Adults are sensitive to the physical differences that define ethnic groups. However, the age at which we become sensitive to ethnic differences is currently unclear. Our study aimed to clarify this by testing newborns and young infants for sensitivity to ethnicity using a visual preference (VP) paradigm. While newborn infants demonstrated no spontaneous preference for faces from either their own- or other-ethnic groups, 3-month-old infants demonstrated a significant preference for faces from their own-ethnic group. These results suggest that preferential selectivity based on ethnic differences is not present in the first days of life, but is learned within the first 3 months of life.I suspect, although this is yet to be rigorously tested, that this tendency of like-prefers-like comes from the fact that in our ancestors, strangers -- i.e., people who don't resemble us -- were more likely to be dangerous. A built-in tendency to develop an aversive response to faces that look different is unfortunate, but certainly understandable given the fact that our forebears, in the words of Thomas Hobbes, lived lives that were "nasty, poor, brutish, and short."
It's easy enough to think that by the time we become adults, most of us have unlearned these natural tendencies. I consider myself to be unbiased with respect to race or ethnicity -- and I suspect most of my readers think the same thing about themselves. But a pair of studies that just appeared last week that appeared in The Journal of Experimental Social Psychology give us the uncomfortable truth that racial and ethnic bias may not be that easy to expunge.
[image courtesy of the Wikimedia Commons]
White Americans, on average, associate Black people with negativity (Nosek, Banaji, & Greenwald, 2002), and have an easy time learning that Black people are associated with negative information. Not surprisingly then, they have an easier time associating negative experiences (e.g., an electric shock) with Black vs. White faces (Olsson, Ebert, Banaji, & Phelps, 2005). For example, in one study, participants received a mild electric shock while viewing either Black or White target faces. Subsequently, they viewed Black and White target faces without receiving the electric shocks. All the while, researchers measured participants' skin conductance responses as a proxy for fear, and found that White participants who had been shocked while viewing Black vs. White target faces then had an easier time learning to fear the Black vs. White target faces, and also had a harder time unlearning this association between Black faces and negative outcomes. This pattern of results is consistent with the notion that Whites have an easy time associating Blacks with negative information.Once acquired, though, these negative associations are rather resistant to strengthening, and a protocol intended to instill positive associations with people of other races strengthened far more easily, a result that is at least a little cheering:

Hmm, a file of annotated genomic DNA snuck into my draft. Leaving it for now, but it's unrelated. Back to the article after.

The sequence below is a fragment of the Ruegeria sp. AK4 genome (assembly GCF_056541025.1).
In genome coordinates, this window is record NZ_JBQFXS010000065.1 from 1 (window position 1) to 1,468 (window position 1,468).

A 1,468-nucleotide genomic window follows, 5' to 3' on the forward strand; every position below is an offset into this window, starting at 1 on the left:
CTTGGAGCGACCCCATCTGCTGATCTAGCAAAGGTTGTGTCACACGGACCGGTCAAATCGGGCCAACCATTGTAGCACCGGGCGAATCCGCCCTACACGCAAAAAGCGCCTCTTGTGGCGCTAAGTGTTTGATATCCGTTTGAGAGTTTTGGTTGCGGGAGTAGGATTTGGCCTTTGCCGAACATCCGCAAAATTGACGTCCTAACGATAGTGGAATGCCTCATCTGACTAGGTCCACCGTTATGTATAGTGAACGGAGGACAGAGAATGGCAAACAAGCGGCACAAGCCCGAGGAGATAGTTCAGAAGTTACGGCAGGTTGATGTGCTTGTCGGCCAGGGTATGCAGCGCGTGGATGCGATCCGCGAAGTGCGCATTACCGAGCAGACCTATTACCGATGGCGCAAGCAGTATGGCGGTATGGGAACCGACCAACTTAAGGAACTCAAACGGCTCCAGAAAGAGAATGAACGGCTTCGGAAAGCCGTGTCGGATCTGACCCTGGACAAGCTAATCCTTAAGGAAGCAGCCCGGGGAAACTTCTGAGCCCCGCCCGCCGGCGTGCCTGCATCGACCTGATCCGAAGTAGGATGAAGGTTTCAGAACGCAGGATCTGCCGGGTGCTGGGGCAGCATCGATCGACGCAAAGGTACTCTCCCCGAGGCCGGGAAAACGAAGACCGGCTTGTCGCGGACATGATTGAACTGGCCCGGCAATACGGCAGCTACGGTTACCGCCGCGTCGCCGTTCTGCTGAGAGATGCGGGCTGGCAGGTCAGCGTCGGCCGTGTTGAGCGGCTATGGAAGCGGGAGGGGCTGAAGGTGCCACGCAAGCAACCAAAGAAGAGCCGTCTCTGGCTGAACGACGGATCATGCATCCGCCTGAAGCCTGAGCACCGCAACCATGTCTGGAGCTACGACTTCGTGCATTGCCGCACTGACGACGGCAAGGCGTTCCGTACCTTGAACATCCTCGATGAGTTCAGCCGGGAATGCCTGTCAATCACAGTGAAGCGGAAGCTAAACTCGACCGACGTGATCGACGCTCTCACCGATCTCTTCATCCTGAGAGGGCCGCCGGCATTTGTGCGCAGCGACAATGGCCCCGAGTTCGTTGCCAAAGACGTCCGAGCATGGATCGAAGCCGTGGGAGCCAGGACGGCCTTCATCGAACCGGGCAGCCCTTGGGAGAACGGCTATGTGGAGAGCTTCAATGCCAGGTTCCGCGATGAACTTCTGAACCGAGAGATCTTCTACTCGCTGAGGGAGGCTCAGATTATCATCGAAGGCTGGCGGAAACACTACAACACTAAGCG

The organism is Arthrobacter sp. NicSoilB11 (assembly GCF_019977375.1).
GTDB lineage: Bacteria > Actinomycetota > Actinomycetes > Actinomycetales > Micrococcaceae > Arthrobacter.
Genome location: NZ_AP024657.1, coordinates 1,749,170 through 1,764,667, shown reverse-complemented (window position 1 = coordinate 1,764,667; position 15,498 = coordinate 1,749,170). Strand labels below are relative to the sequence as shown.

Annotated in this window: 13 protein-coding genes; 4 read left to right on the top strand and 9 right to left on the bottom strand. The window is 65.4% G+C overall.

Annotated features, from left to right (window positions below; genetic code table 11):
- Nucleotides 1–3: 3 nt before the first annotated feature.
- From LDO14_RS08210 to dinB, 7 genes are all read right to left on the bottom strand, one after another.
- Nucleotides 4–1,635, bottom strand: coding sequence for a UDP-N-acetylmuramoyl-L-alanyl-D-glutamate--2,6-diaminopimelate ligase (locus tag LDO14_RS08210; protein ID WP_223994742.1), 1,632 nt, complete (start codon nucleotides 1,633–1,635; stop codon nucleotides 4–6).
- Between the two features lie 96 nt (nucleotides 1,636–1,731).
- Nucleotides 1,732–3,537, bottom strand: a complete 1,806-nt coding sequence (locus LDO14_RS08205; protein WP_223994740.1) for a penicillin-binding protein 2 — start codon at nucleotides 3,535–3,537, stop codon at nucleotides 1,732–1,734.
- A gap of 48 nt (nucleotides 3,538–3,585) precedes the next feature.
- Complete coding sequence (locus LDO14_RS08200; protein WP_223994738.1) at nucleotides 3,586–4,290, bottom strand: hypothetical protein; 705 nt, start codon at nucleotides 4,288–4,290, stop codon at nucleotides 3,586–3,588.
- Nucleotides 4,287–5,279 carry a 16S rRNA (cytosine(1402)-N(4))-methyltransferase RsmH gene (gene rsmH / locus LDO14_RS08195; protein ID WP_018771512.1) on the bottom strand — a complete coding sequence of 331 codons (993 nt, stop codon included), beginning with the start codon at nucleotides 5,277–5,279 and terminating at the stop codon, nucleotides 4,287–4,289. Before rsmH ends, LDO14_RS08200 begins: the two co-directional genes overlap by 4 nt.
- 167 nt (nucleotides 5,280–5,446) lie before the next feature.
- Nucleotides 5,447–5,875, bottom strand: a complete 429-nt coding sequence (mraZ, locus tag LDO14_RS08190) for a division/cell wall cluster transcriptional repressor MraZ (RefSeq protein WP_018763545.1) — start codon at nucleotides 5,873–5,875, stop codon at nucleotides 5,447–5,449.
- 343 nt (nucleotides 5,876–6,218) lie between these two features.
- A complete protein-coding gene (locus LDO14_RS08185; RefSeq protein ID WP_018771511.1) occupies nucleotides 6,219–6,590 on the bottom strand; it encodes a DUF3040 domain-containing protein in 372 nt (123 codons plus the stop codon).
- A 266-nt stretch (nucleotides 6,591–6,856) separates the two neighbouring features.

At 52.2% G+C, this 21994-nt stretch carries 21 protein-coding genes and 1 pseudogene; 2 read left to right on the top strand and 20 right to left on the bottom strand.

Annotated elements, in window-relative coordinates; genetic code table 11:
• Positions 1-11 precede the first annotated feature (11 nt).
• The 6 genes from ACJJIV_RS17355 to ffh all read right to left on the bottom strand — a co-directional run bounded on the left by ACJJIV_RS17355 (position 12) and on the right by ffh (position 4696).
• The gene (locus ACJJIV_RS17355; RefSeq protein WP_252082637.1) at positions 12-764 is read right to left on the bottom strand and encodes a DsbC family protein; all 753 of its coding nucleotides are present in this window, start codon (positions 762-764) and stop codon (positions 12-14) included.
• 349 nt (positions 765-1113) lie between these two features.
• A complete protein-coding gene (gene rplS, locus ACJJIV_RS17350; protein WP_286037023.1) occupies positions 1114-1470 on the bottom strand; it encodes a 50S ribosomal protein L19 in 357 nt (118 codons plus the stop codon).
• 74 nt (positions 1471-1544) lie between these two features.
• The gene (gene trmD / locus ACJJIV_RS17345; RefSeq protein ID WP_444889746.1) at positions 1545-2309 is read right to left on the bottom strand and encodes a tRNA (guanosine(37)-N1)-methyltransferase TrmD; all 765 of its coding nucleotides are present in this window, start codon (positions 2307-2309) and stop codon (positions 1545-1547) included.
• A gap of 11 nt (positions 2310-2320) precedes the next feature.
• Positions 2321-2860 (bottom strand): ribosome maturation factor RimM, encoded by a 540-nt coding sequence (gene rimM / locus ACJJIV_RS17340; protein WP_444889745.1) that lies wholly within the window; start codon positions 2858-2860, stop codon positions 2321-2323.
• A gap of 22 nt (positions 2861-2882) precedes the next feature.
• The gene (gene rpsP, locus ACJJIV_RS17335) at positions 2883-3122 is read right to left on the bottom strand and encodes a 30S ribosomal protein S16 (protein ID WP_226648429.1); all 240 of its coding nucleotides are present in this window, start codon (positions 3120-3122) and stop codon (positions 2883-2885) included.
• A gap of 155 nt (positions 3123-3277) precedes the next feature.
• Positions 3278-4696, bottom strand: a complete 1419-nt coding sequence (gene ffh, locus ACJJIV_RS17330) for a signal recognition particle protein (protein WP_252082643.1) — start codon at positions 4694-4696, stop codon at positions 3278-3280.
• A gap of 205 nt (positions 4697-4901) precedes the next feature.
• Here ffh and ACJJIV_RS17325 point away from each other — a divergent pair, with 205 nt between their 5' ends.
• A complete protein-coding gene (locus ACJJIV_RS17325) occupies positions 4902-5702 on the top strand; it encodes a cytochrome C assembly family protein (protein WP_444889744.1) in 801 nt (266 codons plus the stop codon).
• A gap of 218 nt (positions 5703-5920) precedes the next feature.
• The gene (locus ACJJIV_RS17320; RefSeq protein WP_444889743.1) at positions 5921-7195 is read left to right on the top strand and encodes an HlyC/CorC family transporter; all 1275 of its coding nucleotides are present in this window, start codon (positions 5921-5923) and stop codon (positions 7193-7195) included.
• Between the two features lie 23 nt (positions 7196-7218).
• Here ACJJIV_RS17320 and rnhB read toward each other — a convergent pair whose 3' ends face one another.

Across five studies, the IGT paradigm revealed an intriguing asymmetry in participants' acquiring and strengthening of racial associations. White participants readily demonstrated an association that paired Black faces with negative outcomes, supporting earlier work showing that Whites are better at learning an association between racial outgroups and aversive stimuli (Olsson et al., 2005). However, Whites in our studies were then unwilling or unable to strengthen this initial anti-Black association. Conversely, White participants were less able to initially acquire an association that paired Black faces with positive and White faces with negative outcomes, but were willing and able to reinforce this association.So it's encouraging that these biases can be modified in a positive direction. But the second study suggests that such subconscious prejudice may not be as eradicated as we might wish.
The paper called "Welcome to the U.S., But Change Your Name," by Xian Zhao and Monica Biernat, explored the reaction of professors -- who as a group, you'd think, would be more cognizant of the dangers of racial bias -- to receiving inquiry emails from someone with a Chinese name versus ones from someone with an Anglo name, and also of undergraduates presented with a lecture using the same distinction. The researchers found a disquieting pattern:
In Study 1, an email from a Chinese student requesting a meeting about graduate training was sent to 419 White professors with the name of the sender being varied (Xian versus Alex). Use of the Chinese name led to fewer responses and agreements to meet than using the Anglo name. In Study 2, a lecture recording from an international graduate student was presented to 185 White undergraduates with the name of the lecturer varied (Jian versus John). The preference for Anglo names over Chinese names was apparent among those high in assimilationist and low in multicultural ideologies.It'd be nice to think that in the 21st century, we're beyond dealing with racism, but the neurological underpinnings are still there. The attitudes are not that easy to eradicate even in the best of times, and with the current upsurge in xenophobia, suspicion, and stereotyping we need to be even more on guard for letting these flawed perceptions influence our behavior.
In short, it's not enough to say "I'm not a racist" and be done with it. The specter of like-prefers-like bias is too deeply ingrained in us to dismiss so quickly. And it's easy enough to criticize those tendencies in others; it's as important -- possibly more important -- to be on guard for the same biases in our own perceptions of our fellow humans.